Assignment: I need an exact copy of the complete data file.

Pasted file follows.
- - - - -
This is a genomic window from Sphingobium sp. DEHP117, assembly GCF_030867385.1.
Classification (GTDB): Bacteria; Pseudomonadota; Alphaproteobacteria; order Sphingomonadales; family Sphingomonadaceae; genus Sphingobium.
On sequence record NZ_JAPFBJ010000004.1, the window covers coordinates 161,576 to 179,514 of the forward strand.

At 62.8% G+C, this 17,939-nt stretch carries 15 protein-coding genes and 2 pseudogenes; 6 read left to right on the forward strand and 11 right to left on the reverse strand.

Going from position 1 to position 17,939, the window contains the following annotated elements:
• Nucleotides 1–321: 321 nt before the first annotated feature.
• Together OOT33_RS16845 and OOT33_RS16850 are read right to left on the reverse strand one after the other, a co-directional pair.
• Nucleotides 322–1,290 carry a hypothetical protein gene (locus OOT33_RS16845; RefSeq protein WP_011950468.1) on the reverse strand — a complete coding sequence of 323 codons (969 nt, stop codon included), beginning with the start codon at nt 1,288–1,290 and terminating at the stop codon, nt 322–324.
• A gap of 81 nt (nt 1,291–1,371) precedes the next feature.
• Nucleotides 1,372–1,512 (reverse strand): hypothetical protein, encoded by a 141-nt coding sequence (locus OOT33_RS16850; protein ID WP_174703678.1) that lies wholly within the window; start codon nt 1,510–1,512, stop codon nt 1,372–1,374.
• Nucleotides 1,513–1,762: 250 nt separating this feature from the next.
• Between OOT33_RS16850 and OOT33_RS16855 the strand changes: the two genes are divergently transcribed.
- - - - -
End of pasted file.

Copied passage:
This is a genomic window from Sphingobium sp. DEHP117, assembly GCF_030867385.1.
Classification (GTDB): Bacteria; Pseudomonadota; Alphaproteobacteria; order Sphingomonadales; family Sphingomonadaceae; genus Sphingobium.
On sequence record NZ_JAPFBJ010000004.1, the window covers coordinates 161,576 to 179,514 of the forward strand.

At 62.8% G+C, this 17,939-nt stretch carries 15 protein-coding genes and 2 pseudogenes; 6 read left to right on the forward strand and 11 right to left on the reverse strand.

Going from position 1 to position 17,939, the window contains the following annotated elements:
• Nucleotides 1–321: 321 nt before the first annotated feature.
• Together OOT33_RS16845 and OOT33_RS16850 are read right to left on the reverse strand one after the other, a co-directional pair.
• Nucleotides 322–1,290 carry a hypothetical protein gene (locus OOT33_RS16845; RefSeq protein WP_011950468.1) on the reverse strand — a complete coding sequence of 323 codons (969 nt, stop codon included), beginning with the start codon at nt 1,288–1,290 and terminating at the stop codon, nt 322–324.
• A gap of 81 nt (nt 1,291–1,371) precedes the next feature.
• Nucleotides 1,372–1,512 (reverse strand): hypothetical protein, encoded by a 141-nt coding sequence (locus OOT33_RS16850; protein ID WP_174703678.1) that lies wholly within the window; start codon nt 1,510–1,512, stop codon nt 1,372–1,374.
• Nucleotides 1,513–1,762: 250 nt separating this feature from the next.
• Between OOT33_RS16850 and OOT33_RS16855 the strand changes: the two genes are divergently transcribed.